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CNA: China’s Foreign Investment Fell to A Five-year Low Last Year

Primary Taiwanese news agency Central News Agency (CNA) recently reported that, as China strengthens its pressure on foreign capital, foreign direct investment in China only reached US$180 billion in 2022, an annual decrease of 48 percent, a new low since 2017. Economists say new investment into China has slowed and will be hard to recover. The outlook for foreign investment in China has become murkier as China revises its anti-espionage law, broadening its scope to potentially cover day-to-day business activities of foreign investors, as well as targeting foreign consulting firms that provide services to multinational corporations. At the same time, growing tensions between China and the United States may also limit investment, and the U.S. government is also preparing to impose new restrictions on U.S. companies investing in China. This may put foreign capital, which can bring innovative ideas and cutting-edge technology to China, at particular risk. The entry of these companies into China is an important channel for China to learn to improve production efficiency and people’s living standards. China’s appeal as a destination for foreign direct investment had waned ahead of recent Chinese pressure on foreign capital, due to China’s clashes with the West over trade, technology, and national security. In the meantime, low-cost manufacturing destinations such as India and Vietnam are growing. Economists say the fragile political environment means foreign capital in China is likely to remain concentrated in only a few big companies willing to maintain or expand existing businesses, especially those eager to tap China’s consumer market, such as McDonald’s and Starbucks.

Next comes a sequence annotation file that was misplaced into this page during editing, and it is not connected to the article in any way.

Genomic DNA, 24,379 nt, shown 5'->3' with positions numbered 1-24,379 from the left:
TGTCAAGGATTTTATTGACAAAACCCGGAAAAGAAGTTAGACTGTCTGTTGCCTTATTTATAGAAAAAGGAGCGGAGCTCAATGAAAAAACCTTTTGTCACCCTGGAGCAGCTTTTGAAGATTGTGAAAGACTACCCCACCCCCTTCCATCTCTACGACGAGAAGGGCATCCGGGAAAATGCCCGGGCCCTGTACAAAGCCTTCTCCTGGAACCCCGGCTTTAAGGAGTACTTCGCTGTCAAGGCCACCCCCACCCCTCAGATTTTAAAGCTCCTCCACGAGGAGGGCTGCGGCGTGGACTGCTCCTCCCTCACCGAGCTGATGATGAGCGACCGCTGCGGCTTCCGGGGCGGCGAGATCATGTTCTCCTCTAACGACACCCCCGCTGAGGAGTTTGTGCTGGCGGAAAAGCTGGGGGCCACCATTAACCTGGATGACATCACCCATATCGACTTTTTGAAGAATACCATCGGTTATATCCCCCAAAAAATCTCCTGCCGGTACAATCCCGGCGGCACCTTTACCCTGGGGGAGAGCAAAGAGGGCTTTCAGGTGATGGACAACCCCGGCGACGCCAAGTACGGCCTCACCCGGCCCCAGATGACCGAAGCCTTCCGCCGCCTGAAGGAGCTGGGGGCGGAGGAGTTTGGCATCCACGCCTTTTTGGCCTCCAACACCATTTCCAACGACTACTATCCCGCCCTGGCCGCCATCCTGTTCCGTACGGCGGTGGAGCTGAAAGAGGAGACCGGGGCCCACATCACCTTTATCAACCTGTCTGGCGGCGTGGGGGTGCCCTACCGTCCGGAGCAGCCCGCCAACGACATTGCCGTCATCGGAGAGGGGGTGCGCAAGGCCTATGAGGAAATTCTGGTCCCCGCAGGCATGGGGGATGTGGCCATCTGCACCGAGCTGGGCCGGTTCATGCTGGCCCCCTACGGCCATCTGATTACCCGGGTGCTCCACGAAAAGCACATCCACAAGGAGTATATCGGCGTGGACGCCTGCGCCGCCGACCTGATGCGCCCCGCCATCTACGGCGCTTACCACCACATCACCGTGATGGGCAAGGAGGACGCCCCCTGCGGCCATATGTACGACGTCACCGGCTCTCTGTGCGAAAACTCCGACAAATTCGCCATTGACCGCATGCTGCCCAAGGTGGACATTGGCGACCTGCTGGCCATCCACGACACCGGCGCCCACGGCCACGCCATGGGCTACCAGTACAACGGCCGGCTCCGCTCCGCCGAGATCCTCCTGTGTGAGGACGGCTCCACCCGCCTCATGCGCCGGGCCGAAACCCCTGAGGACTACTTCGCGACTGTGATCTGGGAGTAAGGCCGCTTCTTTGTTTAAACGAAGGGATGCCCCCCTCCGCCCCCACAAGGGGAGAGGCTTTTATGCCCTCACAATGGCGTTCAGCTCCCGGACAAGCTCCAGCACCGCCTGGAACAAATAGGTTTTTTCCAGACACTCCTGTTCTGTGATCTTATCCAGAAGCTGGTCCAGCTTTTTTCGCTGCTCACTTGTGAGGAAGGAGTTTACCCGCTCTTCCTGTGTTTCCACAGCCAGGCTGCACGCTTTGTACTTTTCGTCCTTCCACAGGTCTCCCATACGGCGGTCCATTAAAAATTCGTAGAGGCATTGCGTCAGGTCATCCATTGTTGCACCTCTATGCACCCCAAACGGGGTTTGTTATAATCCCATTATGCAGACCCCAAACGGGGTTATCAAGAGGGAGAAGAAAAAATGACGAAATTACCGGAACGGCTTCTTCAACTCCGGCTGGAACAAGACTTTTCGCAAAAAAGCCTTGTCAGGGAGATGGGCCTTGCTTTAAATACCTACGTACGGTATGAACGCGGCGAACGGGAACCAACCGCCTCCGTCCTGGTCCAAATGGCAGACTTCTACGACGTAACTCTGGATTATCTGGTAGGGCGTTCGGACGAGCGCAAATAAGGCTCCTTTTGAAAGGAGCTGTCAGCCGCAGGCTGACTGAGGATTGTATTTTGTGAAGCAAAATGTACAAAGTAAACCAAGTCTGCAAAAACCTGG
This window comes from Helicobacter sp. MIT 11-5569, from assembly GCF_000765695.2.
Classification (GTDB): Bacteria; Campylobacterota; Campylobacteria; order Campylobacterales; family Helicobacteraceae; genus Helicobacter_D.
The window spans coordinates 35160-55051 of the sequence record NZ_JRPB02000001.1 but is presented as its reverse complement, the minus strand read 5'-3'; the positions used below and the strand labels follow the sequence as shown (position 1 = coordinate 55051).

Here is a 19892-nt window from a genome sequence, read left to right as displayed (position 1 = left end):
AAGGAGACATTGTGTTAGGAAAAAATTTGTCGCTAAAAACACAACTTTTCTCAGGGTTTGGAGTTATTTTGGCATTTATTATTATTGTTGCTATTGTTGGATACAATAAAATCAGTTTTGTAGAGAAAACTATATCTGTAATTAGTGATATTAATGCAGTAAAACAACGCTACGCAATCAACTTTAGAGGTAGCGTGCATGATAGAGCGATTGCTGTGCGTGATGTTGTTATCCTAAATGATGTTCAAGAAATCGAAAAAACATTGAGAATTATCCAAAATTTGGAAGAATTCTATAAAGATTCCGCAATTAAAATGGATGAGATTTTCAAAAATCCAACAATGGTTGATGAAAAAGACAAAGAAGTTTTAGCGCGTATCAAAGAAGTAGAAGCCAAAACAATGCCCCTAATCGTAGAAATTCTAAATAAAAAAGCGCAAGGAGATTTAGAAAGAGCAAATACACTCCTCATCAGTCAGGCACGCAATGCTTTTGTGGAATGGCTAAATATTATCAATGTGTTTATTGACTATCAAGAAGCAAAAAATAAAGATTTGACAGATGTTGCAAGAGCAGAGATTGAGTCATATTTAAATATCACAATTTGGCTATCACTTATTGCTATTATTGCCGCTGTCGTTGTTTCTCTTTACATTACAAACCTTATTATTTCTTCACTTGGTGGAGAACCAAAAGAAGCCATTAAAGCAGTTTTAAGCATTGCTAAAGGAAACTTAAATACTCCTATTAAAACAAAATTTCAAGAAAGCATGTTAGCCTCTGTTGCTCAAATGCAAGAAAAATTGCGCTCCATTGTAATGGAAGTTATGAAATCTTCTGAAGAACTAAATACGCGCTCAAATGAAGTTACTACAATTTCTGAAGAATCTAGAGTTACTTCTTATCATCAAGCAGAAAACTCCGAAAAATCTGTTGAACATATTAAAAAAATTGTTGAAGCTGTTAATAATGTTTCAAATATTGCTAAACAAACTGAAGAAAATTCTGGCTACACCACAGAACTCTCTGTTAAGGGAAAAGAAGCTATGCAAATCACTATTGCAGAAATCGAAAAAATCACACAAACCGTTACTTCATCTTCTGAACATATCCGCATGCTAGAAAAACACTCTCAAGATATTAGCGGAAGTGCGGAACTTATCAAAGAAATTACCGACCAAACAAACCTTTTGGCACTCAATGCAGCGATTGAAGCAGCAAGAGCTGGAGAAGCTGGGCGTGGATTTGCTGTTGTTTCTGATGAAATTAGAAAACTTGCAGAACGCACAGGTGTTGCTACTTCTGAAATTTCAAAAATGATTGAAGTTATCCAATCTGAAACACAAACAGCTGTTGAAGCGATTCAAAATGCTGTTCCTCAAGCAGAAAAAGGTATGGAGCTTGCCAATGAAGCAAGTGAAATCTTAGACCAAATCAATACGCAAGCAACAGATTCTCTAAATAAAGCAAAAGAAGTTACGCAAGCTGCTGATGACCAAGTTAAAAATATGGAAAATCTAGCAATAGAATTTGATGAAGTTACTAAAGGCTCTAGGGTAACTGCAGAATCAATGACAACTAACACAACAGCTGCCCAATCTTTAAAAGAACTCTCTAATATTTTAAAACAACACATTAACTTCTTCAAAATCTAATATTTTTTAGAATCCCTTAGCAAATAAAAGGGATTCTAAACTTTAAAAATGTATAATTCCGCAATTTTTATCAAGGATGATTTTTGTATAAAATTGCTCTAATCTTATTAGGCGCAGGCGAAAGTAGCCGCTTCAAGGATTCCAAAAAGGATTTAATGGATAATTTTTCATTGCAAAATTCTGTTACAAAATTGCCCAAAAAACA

Source: CNA, May 5, 2023